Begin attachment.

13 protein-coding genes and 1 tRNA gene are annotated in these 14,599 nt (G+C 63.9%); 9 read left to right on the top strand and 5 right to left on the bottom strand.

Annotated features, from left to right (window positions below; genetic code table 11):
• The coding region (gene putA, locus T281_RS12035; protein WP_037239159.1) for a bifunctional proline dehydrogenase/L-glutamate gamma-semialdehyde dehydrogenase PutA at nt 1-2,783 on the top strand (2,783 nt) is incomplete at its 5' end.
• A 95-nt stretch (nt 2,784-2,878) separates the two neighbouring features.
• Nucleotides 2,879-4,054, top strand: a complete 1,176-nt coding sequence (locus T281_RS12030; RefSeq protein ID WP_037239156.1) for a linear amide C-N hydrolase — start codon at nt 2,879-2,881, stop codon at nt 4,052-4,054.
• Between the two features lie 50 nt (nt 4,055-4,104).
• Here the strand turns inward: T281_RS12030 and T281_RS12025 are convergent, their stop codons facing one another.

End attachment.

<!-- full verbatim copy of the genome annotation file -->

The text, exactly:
13 protein-coding genes and 1 tRNA gene are annotated in these 14,599 nt (G+C 63.9%); 9 read left to right on the top strand and 5 right to left on the bottom strand.

Annotated features, from left to right (window positions below; genetic code table 11):
• The coding region (gene putA, locus T281_RS12035; protein WP_037239159.1) for a bifunctional proline dehydrogenase/L-glutamate gamma-semialdehyde dehydrogenase PutA at nt 1-2,783 on the top strand (2,783 nt) is incomplete at its 5' end.
• A 95-nt stretch (nt 2,784-2,878) separates the two neighbouring features.
• Nucleotides 2,879-4,054, top strand: a complete 1,176-nt coding sequence (locus T281_RS12030; RefSeq protein ID WP_037239156.1) for a linear amide C-N hydrolase — start codon at nt 2,879-2,881, stop codon at nt 4,052-4,054.
• Between the two features lie 50 nt (nt 4,055-4,104).
• Here the strand turns inward: T281_RS12030 and T281_RS12025 are convergent, their stop codons facing one another.